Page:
The peace process should not be driven by the U.S. political calendar. If either America's Arab or Israeli friends are asked to take on more than they are able to withstand, there's the risk of another, even larger blow-up. The strength of the forces of moderation depends on the standing of America in the region. No more in Palestine than in Iraq can American influence be fostered by an image of retreat. (International Herald Tribune)
  • Images that Shock - Editorial
    The Guardian has filmed rare scenes inside Hamas-controlled Gaza - Hamas beating up Fatah dissenters, Palestinian doctors forced by their Fatah paymasters to go on strike or forfeit their salaries, the militants who log on to Google Earth to search for Israeli targets for their Kassam rockets. What these films show is not a Gazan population turning against the gunmen who took the enclave over by force in June, but its opposite - the hatred that Mahmoud Abbas is incurring among his own people.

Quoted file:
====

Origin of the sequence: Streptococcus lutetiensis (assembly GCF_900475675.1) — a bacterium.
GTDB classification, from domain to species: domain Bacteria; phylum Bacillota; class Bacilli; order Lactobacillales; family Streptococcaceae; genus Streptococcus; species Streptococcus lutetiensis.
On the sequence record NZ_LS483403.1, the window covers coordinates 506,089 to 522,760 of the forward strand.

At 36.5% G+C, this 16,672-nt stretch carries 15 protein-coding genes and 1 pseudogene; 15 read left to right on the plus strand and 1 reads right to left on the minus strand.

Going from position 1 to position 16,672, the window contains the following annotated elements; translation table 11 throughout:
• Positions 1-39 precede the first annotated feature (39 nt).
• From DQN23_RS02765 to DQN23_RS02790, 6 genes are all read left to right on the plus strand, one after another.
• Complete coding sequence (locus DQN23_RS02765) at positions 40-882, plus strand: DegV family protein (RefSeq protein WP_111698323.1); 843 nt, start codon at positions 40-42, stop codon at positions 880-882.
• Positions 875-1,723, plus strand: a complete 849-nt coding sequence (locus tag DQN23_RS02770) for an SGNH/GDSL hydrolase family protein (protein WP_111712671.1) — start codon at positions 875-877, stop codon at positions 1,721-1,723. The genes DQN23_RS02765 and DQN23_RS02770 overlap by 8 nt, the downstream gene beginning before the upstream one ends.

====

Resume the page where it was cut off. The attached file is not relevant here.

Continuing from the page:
Expectations for the forthcoming peace conference in Annapolis are rapidly being lowered. It may now be put back to December. The star guest, Saudi Arabia, looks less, not more, likely to turn up. (Guardian-UK)
  • Observations:

    Ulster's Lesson for the Middle East: Don't Indulge Extremists - David Trimble (Guardian-UK)

    • Nowhere is the Northern Ireland analogy applied more vigorously than in the case of the Israeli-Palestinian conflict. If negotiations with the IRA led to the peace agreement in Northern Ireland, we are often told, Israel must be prepared to take the same approach with Hamas. But agreement will mean an accommodation, not a victory of one side over another.